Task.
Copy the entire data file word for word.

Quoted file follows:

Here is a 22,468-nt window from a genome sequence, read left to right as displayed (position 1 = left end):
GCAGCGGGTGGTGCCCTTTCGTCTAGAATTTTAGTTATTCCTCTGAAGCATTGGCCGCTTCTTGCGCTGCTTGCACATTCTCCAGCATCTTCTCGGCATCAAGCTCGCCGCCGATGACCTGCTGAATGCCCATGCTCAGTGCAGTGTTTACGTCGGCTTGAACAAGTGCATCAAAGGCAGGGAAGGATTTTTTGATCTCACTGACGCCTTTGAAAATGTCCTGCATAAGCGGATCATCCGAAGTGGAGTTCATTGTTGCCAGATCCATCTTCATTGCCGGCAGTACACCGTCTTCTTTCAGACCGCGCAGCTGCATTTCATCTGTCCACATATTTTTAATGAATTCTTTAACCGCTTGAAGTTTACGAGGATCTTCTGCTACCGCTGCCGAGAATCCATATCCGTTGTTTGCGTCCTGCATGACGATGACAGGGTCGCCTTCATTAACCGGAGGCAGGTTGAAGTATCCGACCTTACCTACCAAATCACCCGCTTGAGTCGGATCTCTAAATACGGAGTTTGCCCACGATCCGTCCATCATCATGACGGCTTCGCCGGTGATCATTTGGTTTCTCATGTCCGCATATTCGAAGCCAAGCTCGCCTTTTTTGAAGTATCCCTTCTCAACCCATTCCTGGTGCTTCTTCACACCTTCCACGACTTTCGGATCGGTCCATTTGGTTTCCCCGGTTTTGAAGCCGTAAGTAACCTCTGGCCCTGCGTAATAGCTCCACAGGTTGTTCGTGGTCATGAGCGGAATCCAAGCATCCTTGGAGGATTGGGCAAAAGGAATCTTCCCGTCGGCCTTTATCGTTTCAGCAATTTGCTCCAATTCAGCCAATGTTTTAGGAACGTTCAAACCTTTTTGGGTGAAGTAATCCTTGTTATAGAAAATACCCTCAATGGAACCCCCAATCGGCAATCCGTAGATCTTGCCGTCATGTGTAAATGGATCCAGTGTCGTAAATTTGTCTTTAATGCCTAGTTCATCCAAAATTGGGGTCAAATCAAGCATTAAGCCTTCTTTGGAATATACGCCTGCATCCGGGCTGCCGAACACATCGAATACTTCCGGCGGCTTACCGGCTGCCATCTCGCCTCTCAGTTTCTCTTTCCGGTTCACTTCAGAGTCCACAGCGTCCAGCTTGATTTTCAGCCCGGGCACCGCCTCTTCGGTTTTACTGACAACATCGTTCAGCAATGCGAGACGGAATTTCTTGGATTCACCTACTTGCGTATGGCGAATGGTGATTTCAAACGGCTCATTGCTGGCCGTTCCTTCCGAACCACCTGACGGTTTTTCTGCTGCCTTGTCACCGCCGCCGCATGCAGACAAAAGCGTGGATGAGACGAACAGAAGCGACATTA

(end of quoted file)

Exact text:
Here is a 22,468-nt window from a genome sequence, read left to right as displayed (position 1 = left end):
GCAGCGGGTGGTGCCCTTTCGTCTAGAATTTTAGTTATTCCTCTGAAGCATTGGCCGCTTCTTGCGCTGCTTGCACATTCTCCAGCATCTTCTCGGCATCAAGCTCGCCGCCGATGACCTGCTGAATGCCCATGCTCAGTGCAGTGTTTACGTCGGCTTGAACAAGTGCATCAAAGGCAGGGAAGGATTTTTTGATCTCACTGACGCCTTTGAAAATGTCCTGCATAAGCGGATCATCCGAAGTGGAGTTCATTGTTGCCAGATCCATCTTCATTGCCGGCAGTACACCGTCTTCTTTCAGACCGCGCAGCTGCATTTCATCTGTCCACATATTTTTAATGAATTCTTTAACCGCTTGAAGTTTACGAGGATCTTCTGCTACCGCTGCCGAGAATCCATATCCGTTGTTTGCGTCCTGCATGACGATGACAGGGTCGCCTTCATTAACCGGAGGCAGGTTGAAGTATCCGACCTTACCTACCAAATCACCCGCTTGAGTCGGATCTCTAAATACGGAGTTTGCCCACGATCCGTCCATCATCATGACGGCTTCGCCGGTGATCATTTGGTTTCTCATGTCCGCATATTCGAAGCCAAGCTCGCCTTTTTTGAAGTATCCCTTCTCAACCCATTCCTGGTGCTTCTTCACACCTTCCACGACTTTCGGATCGGTCCATTTGGTTTCCCCGGTTTTGAAGCCGTAAGTAACCTCTGGCCCTGCGTAATAGCTCCACAGGTTGTTCGTGGTCATGAGCGGAATCCAAGCATCCTTGGAGGATTGGGCAAAAGGAATCTTCCCGTCGGCCTTTATCGTTTCAGCAATTTGCTCCAATTCAGCCAATGTTTTAGGAACGTTCAAACCTTTTTGGGTGAAGTAATCCTTGTTATAGAAAATACCCTCAATGGAACCCCCAATCGGCAATCCGTAGATCTTGCCGTCATGTGTAAATGGATCCAGTGTCGTAAATTTGTCTTTAATGCCTAGTTCATCCAAAATTGGGGTCAAATCAAGCATTAAGCCTTCTTTGGAATATACGCCTGCATCCGGGCTGCCGAACACATCGAATACTTCCGGCGGCTTACCGGCTGCCATCTCGCCTCTCAGTTTCTCTTTCCGGTTCACTTCAGAGTCCACAGCGTCCAGCTTGATTTTCAGCCCGGGCACCGCCTCTTCGGTTTTACTGACAACATCGTTCAGCAATGCGAGACGGAATTTCTTGGATTCACCTACTTGCGTATGGCGAATGGTGATTTCAAACGGCTCATTGCTGGCCGTTCCTTCCGAACCACCTGACGGTTTTTCTGCTGCCTTGTCACCGCCGCCGCATGCAGACAAAAGCGTGGATGAGACGAACAGAAGCGACATTA